working in collaboration with other educational institutions during the two-year gap. Thearrangements may include using private school facilities and teachers for senior highschool during the transition period. DepED is working closely with pr ivate educational institutions to address these transitionmanagement issues.Will senior high school be implemented in existing high schools or will new schoolsbe built? Existing schools will be used for the additional 2year program. DepED is likewise in -discussions with CHED, TESDA, and private schools to use their existing facilities duringthe transition period and beyond.Is K to 12 required for private schools as well? Will the same implementation timelineapply to private schools? Since private schools follow the DepED curriculum, they will also be implementing the12-year basic education program but the implementation plan will differ. This will bediscussed with the representatives of the private schools. Private schools are act participants in developing the K to 12 program. ive Note that a number of private schools offer at least 12 years of basic education: 2 yearskindergarten, 6 or 7 years of elementary, and 4 years of high school.How will the college and technical-vocational courses be adjusted due to the K to 12curriculum? Will adjustments be made in time for the first graduates of K to 12? TESDA will download some of its basic technical competencies while CHED will transferthe general education subjects to basic education. CHED will be releasing its updated college readiness standards which will be the basisfor the competencies in Grades 11 and 12 (HS Years 5 and 6). These activities will be completed before SY 20162017.Frequently Asked Questions -K to 12 Pre-Summit ConferenceDecember 2011 K to 12Basic Education ProgramWhat will happen to the curriculum? What subjects will be added and removed? There will be continuum from Kinder to Grade 12; and to tech ical and higher education. n The current curriculum will be decongested to allow for mastery of learning. In Grades 11 and 12 (HS Years 5 and 6), core subjects like Math, Science and Englishwill be strengthened. Specializations in the students’ areas of interest will also be offered. Right now, a technical working group has formulated the new curriculum framework,standards, and competencies for K to 12. Experts from CHED, TESDA, and otherstakeholders are part of this working group. After this, the changes in terms of subjectsadded, removed, and enhanced will be clearer.What specializations will be offered in senior high school? Among the specializations offered will be on academics, middlelevel skills development, -sports and arts. Specializations will also guided by local needs and conditions. beHow will students choose their specializations? Students will undergo several assessments to determine their interests and strengths.These will include an aptitude test, a career assessment exam, and an occupationalinterest inventory for high schools, and should help students decide on theirspecialization.For senior high school, what will happen if majority of our students want to specializein agriculture and only one is interested to take math or academics? How will this beaccommodated? This is an extreme situation. The areas of specialization will be offered according to the resources available in alocality and the needs of students.Will teachers be burdened by additional teaching load due to the K to 12 program? There will be no additional workload due to the K to 12 program. The Magna Carta forPublic School Teachers provides that teachers should only teach up to six hours a day. The decongested K to 12 curriculum will allow teachers to master the context andcompetencies that they will develop among the students and will enable them to focus ontheir areas of expertise.
How will teachers be prepared for the K to 12 program? Teachers will be given sufficient in-service training to implement this program. The preservice training for aspiring teacherswill also be modified to conform to the requirementsof the program.Makati teachers ready for K-12 programPhilippine Daily Inquirer10:03 pm | Monday, May 28th, 2012 154 9Teachers assigned in Makati City have been undergoing professional training to enable them to implement the new curriculumof the Department of Education’s (DepEd) K-12 program.In a statement, DepEd-Makati officer in charge Priscila de Sagun said the teachers in charge of Grades 1 to 7 had receivedtraining on the K-12 curriculum time for the opening of classes next week.“The K-12 program hopes to decongest the curriculum by spreading lessons over 12 years instead of cramming them into 10. Itis expected to fill in the deficiencies and strengthen the students’ competencies in core subjects such as English, Math andScience,” she said.The program adds two more years to the current 10-year basic education system with secondary education divided into juniorhigh which consists of four years, and senior high which will last for two years. Miko MorelosPNoy Launches K + 12 ProgramBy MADEL R. SABATERApril 24, 2012, 5:27pmMANILA, Philippines — President Benigno S. Aquino III Tuesday led the launch of the K + 12 Basic EducationProgram of the Department of Education (DepEd), which would add two years to the country’s basic education andincrease capabilities among students who would opt to work after graduating from high school.This, he said, is part of his administration’s efforts to reform the system of education in the country.Aquino said that instead of compressing students’ learning in a 10-year basic education, the new program wouldenable students to further appreciate what they have learned with an additional two years of education.Also Tuesday, public school teachers asked President Aquino to ―put more funds‖ to the K + 12 Program of theDepartment of Education (DepEd) ―to ensure that there is enough funds to properly implement the program.‖The K +12 begins with kindergarten, six years of elementary education, four years of junior high school, and twoyears in senior high school. It will be implemented in all public elementary and high schools nationwide this comingschool year.According to Aquino, the Philippines used to be the only country in Asia and one of the three countries in the worldleft with 10 years of basic education. The other two are in Africa.―We want a stronger foundation for the next generation,‖ he said in Filipino.The President, meanwhile, said he is mulling a tablet-based education as a solution against textbook scams.―We want our reading materials to be tablet-based so that when errors are found, it would be easier to correct andthere would be no need to recall the textbooks,‖ Aquino said.―We’re just waiting for the prices to go down,‖ he said.―We are making ways to ensure that it is logged in the system so it would not be a source of corruption,‖ he added.This, he said, will be part of the DepEd’s P238.8-billion budget for 2012.DepEd Secretary Armin Luistro, for his part, said there are enough textbooks and school furniture for the comingschool year.―We have zero back log in textbooks and school furniture for School Year (SY) 2012 to 2013,‖ Luistro said.It was recalled that in February, President Aquino signed Republic Act (RA) 10157 or the Kindergarten EducationLaw, which provides free and compulsory kindergarten education beginning school year 2012 to 2013. Under the thislaw, children aged five will be required to take up a year in Kindergarten in preparation for entry to Grade 1.The Teachers’ Dignity Coalition (TDC) made the appeal for more funds for public school teachers after the K + 12Program’s launching in Malacañang.TDC national spokesman Benjo Basas said teachers continue to express apprehension on the K to 12 program of theAquino government, saying the ―system would need enough funds to properly implement the program.‖―K to 12 is the flagship program of (the Aquino) administration,‖ Basas said. ―Therefore, the education sector shouldbe given the funds it needs to successfully implement this program,‖ he added.Basas said their group continues to be wary of the program, challenging the administration to first resolve the existingproblems of the education sector particularly the shortages in much needed resources.While the DepEd is doing everything to close the gaps – including solicitation from private donors, partnership withLGUs and indirect contributions from parents and students like in Brigada Eskwela – Basas said ―these smallmeasures would not be enough considering the ever-growing necessities of public education sector.‖He said the national government, ―specifically the President should make the first move and put the education budgetin his priorities.‖Meanwhile, Education Secretary Armin Luistro said the DepEd is continuing to address the shortages in educationresources like textbooks, teachers, classrooms, toilets, and desks.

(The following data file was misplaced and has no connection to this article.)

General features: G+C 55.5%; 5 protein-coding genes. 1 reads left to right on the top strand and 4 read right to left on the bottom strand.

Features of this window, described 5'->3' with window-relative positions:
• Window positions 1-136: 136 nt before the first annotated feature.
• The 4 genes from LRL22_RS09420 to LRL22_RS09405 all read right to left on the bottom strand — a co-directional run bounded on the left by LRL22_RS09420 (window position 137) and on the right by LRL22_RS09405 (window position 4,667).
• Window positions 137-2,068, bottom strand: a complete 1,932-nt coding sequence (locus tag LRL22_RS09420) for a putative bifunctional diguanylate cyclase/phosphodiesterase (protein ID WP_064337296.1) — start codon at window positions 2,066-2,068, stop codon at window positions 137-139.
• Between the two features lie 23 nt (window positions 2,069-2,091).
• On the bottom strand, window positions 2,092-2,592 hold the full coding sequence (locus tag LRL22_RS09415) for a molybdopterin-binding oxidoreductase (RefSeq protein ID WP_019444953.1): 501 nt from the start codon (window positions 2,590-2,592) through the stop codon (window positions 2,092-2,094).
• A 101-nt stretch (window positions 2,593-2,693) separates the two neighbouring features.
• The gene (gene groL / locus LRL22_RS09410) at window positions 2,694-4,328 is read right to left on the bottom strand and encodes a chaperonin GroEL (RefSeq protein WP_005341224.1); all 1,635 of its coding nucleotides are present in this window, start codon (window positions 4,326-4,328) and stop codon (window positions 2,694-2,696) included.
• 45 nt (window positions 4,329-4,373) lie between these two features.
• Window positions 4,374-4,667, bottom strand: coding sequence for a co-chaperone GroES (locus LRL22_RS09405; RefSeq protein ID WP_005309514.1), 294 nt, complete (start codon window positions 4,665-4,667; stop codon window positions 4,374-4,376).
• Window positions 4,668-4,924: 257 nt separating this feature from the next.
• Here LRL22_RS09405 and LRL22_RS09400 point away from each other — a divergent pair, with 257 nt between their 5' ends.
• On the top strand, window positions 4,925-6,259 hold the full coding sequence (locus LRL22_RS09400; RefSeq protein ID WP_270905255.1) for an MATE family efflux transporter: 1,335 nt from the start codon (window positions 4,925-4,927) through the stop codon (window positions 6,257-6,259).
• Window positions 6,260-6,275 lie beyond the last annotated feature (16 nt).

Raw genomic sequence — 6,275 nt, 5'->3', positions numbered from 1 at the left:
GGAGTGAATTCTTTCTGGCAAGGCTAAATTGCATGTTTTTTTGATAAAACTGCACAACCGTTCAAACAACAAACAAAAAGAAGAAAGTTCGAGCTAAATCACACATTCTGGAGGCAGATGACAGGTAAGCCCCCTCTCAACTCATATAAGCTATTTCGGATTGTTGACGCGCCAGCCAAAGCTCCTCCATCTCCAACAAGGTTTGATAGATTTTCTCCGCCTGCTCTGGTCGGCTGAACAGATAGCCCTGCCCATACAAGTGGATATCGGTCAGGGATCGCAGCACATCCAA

He also reported that by June, DepEd will be able to achieve a 1:1 student to textbook ratio, thereby achieving a zerobacklog in textbooks. "We have also procured over 1 million school seats so when classes open in June, we wouldhave closed two out of the five input gaps haunting the public school system," he said.Luistro also called for stakeholders to work together to achieve the collective goal of providing "adequate and equalopportunities for every Filipino youth to have a decent and honorable way of living."Sen. Edgardo J. Angara reiterated that the proposed K + 12 Program – and the wholesale changes aimed atstrengthening our educational system – is not only timely, but long overdue.―The call for educational reforms was sounded off three decades ago, back when I chaired the CongressionalCommission on Education (EDCOM) which recommended the trifocalization of the system into the Department ofEducation (DepEd), Commission on Higher Education (CHED) and Technical Education and Skills DevelopmentAuthority (TESDA),‖ Angara said in a statement.He expressed elation now that through the resolve of the DepEd, ―we will finally start delivering world-class educationto a larger number of Filipinos at relatively no cost to them.‖ (With reports from Ina Hernando Malipot and Rolly T.Carandang)